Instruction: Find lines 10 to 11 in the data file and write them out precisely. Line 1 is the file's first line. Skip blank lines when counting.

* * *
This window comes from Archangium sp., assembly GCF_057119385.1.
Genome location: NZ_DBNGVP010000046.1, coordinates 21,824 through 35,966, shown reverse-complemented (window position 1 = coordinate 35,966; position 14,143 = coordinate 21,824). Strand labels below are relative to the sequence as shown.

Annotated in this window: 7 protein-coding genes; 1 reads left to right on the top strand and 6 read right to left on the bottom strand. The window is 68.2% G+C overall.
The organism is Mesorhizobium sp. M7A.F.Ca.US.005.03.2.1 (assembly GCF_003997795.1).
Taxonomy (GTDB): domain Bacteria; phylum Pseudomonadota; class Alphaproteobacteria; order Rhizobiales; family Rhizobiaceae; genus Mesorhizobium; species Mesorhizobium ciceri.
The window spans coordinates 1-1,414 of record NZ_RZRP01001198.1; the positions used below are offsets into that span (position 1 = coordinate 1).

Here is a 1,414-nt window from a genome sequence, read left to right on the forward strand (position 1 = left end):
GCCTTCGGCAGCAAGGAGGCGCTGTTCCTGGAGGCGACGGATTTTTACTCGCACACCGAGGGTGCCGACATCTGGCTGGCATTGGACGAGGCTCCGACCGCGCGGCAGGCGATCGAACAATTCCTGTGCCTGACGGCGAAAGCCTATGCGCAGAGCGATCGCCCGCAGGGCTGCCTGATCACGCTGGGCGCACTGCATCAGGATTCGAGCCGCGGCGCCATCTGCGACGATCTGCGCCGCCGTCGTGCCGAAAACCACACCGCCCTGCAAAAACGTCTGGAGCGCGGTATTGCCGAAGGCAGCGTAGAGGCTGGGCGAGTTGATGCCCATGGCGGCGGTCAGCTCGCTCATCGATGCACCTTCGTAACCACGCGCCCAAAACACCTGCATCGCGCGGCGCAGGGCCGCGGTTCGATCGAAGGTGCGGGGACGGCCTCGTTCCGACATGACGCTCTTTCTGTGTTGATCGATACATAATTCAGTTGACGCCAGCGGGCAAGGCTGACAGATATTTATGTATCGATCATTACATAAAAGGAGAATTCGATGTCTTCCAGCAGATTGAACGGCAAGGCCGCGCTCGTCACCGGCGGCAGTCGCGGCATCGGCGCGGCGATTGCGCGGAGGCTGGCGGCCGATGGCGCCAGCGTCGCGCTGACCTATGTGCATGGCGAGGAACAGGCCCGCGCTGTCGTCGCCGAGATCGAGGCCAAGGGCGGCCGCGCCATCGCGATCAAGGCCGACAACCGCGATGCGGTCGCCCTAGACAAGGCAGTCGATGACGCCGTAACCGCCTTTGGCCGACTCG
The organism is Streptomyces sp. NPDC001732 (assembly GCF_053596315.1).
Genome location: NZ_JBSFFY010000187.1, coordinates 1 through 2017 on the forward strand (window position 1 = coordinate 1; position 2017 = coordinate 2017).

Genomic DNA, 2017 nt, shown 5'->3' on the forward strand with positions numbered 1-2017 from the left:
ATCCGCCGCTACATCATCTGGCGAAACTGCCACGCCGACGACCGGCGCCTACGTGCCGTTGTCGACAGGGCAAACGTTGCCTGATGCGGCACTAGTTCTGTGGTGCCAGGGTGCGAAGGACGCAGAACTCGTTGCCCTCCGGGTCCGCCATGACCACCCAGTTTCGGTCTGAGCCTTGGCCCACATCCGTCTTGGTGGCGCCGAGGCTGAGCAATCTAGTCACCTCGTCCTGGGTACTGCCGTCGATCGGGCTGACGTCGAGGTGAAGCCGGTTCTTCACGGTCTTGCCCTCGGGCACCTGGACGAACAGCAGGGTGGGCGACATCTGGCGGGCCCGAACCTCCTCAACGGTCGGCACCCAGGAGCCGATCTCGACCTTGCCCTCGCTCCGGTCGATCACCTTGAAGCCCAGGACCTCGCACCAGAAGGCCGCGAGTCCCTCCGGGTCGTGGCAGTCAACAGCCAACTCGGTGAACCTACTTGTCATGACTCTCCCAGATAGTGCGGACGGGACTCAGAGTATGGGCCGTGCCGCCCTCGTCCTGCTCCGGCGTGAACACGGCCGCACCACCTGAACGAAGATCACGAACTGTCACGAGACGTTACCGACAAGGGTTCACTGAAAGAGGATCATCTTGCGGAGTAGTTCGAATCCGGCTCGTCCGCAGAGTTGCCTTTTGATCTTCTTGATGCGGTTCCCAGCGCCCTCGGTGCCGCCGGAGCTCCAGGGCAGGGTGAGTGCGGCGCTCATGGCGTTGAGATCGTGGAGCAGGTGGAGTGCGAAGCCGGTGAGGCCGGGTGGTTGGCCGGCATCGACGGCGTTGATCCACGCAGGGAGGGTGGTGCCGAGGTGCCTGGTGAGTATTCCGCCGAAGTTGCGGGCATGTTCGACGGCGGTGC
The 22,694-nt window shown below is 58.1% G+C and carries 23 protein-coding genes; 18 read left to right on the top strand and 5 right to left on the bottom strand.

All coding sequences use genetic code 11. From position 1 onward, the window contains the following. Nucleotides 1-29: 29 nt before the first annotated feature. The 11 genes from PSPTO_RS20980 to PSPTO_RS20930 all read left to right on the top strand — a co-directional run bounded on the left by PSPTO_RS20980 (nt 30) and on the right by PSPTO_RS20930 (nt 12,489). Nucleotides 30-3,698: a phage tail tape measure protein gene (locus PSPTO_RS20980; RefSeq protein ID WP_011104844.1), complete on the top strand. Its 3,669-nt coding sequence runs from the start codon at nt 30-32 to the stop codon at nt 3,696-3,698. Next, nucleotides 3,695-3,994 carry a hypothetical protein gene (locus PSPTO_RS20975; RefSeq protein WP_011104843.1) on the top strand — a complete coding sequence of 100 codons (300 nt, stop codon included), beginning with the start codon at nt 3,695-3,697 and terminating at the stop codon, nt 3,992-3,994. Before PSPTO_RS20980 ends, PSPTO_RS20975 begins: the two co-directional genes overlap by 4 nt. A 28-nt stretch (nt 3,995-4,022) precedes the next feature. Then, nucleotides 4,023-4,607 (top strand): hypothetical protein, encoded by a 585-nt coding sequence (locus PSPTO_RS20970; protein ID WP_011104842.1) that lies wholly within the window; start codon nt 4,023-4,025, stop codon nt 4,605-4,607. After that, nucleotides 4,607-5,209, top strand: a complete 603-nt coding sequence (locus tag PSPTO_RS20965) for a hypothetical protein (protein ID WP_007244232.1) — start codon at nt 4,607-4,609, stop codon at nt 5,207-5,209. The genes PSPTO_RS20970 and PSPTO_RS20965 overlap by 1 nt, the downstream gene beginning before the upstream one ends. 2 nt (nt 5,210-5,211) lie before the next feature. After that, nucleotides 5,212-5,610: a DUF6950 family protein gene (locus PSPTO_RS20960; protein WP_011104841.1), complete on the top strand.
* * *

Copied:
Genome location: NZ_JBSFFY010000187.1, coordinates 1 through 2017 on the forward strand (window position 1 = coordinate 1; position 2017 = coordinate 2017).

Genomic DNA, 2017 nt, shown 5'->3' on the forward strand with positions numbered 1-2017 from the left: